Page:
Michael Russell has resigned as SNP president aand given up his party membership of almost 50 years after being nominated as chairman of the Scottish Land Commission.

The SNP said Mr Russell was giving up the role in order to take on the non political post which requires to be approved by the Scottish Parliament.

It is understood he is no longer a member of the party.

Mr Russell was first elected SNP president in November 2020, and was also acting chief executive for a short period earlier this year when Peter Murrell stood down in the wake of a row over party membership figures and incorrect information supplied to the press.

READ MORE: SNP facing biggest crisis in 50 years, says president Mike Russell

His exit as president of the SNP will be a blow to the party which is facing a challenge from a resurgent Labour party ahead of the General Election, expected next year.  

Polls have given conflicting assessments of the two parties support, with one by Ipsos Mori this week suggesting the SNP had a 10 point lead over Labour in Westminster voting intentions, while another published on the same day by Redfield and Wilton put Labour ahead of the SNP by two points.

Mr Russell served as a cabinet minister in the governments of both Alex Salmond and Nicola Sturgeon - including as constitution secretary under the latter first minister - before standing down as an MSP at the Holyrood election in May 2021.

In an interview with The Herald earlier this year he said the SNP was going through its biggest crisis in 50 years and that he thought independence could not be secured "right now".

READ MORE: 'I don’t think Scottish independence can be secured right now'

SNP Leader Humza Yousaf said: “On behalf of the SNP,  I’d like to give my heartfelt thanks to Michael for his outstanding contribution to the party over almost five decades - a true stalwart of the SNP and the wider independence movement.

“Michael has been a member of our party since before I was born and, throughout all the highs and lows of that period, he has served the SNP in almost every conceivable way - as an party activist, as Chief Executive, as a politician and as our Party President. 

“He’s a deeply respected and much-loved figure in our party – and rightly so - and has always been there to provide support and guidance to me personally and to many others whenever it has been needed, helping our party to remain anchored to our core values.

READ MORE: SNP president Michael Russell faces challenge from party activist

“The party owes Michael a great debt of gratitude and I wish him all the very best as he seeks to begin a new and very important role in Scottish life, in an area of work which he has long supported."

Mr Russell joined the SNP in 1974 and first stood for election in Clydesdale at the 1987 election, being elected as a senior office bearer the same year.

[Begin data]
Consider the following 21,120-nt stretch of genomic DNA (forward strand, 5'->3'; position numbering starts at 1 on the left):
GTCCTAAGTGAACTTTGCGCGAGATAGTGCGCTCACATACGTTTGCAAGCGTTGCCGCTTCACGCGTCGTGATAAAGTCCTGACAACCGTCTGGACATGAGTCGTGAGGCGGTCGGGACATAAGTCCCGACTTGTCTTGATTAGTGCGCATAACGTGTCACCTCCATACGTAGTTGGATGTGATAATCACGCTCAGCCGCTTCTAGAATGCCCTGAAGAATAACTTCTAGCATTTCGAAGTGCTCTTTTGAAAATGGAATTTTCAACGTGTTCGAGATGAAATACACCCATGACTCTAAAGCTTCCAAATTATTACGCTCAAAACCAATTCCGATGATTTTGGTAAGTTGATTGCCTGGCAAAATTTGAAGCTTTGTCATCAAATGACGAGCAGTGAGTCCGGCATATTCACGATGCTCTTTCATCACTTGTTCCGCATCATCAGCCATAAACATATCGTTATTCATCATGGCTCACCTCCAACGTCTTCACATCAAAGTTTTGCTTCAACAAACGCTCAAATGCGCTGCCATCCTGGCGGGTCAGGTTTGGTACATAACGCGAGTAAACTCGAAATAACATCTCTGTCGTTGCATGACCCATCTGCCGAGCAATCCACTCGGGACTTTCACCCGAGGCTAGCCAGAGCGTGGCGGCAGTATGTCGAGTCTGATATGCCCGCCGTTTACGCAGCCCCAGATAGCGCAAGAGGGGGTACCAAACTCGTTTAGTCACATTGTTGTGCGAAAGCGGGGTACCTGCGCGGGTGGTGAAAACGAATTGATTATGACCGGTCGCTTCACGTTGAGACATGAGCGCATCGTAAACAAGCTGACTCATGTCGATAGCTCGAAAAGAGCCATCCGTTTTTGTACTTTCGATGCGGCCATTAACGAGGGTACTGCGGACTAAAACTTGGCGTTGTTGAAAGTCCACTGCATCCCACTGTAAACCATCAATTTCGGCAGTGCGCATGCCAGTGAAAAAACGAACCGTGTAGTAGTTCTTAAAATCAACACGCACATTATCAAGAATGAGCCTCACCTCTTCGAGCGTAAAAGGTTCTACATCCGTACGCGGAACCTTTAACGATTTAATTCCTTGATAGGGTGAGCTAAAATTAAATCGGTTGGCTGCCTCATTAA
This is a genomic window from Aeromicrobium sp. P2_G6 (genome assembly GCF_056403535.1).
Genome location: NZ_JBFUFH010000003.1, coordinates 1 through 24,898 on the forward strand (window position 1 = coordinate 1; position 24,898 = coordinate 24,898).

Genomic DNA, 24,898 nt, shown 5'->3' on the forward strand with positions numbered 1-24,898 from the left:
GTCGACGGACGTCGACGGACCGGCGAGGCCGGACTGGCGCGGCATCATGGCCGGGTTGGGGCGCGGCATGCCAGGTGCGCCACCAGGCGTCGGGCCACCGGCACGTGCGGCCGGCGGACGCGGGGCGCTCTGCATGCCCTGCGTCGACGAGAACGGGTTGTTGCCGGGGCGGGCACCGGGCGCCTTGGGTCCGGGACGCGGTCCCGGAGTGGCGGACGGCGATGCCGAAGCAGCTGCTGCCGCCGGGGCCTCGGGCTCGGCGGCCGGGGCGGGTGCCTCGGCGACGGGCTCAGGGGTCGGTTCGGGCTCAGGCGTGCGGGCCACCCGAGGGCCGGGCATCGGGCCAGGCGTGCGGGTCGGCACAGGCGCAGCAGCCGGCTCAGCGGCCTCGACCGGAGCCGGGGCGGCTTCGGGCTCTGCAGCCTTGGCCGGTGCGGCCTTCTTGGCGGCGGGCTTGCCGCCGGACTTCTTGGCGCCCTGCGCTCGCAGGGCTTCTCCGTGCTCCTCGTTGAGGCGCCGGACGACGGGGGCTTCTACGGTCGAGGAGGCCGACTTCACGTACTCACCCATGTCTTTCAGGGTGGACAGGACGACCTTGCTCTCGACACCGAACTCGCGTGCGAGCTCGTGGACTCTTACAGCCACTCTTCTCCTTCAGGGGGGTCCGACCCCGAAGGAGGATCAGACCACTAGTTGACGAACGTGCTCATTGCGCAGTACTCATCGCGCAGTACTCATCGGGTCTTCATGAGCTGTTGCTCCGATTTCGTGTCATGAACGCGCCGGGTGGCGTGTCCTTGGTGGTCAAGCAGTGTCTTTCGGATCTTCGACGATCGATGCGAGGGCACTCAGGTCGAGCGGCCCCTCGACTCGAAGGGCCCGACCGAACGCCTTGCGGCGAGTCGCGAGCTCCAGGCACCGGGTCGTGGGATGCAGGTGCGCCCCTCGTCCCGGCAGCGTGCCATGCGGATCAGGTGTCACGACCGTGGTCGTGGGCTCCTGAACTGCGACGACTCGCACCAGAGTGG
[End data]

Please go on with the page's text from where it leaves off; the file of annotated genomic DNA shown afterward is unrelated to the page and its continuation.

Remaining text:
He became the first full-time chief executive of the party in December 1994, holding that post until he was elected to the Scottish Parliament as a list MSP for South of Scotland in May 1999.

He lost his seat in 2003 but returned to serve the same region from 2007 to 2011 before he was elected as the MSP for the Argyll and Bute constituency, a position he held until retiring in 2021. 

During this time he also served in the Scottish Government, being appointed as Environment Minister in the first SNP Government in 2007 and subsequently holding the posts of Culture Minister and then Cabinet Secretary for Education and Lifelong Learning.

He left government in late 2014 but returned in August 2016 becoming Minister for UK Negotiations on Scotland’s Place in Europe, then Cabinet Secretary for Government Business and Constitutional Relations, and, latterly, Cabinet Secretary for the Constitution, Europe and External Affairs.

The SNP said that after an independent process, Mr Russell has been recommended for appointment to be Chair of the Scottish Land Commission - an appointment which is subject to the approval of the Scottish Parliament.  

Parliamentary scrutiny of the recommendation will now take place and the final decision on appointment will, as the legislation requires, be made by the Parliament. 

Mr Russell saw off a challenge from an activist for the role as party president at the SNP's conference in October.

It is not clear who his successor will be or whether a member of the party's ruling body the national executive committee will step into the role.

It is understood the party’s ruling body, the national executive committee, will discuss the matter at a future meeting and any announcement will be made in due course.

The SNP’s constitution under Paragraph 25 states: “The President is an honorary position in the Party, elected in recognition of distinguished service to the Party.”

Paragraph 31.2 states: “If a National Office Bearer’s post falls vacant before Annual National Conference, the vacancy may be filled by the National Executive Committee.”

Scottish Conservative chairman Craig Hoy said: “It speaks volumes for the state of the feuding, scandal-ridden SNP, that Mike Russell would want to desert a sinking ship in favour of a cushy job with a Scottish government quango.

“But many people will question whether someone so partisan and tribally devoted to Humza Yousaf’s party is the right person to lead the Scottish Land Commission.”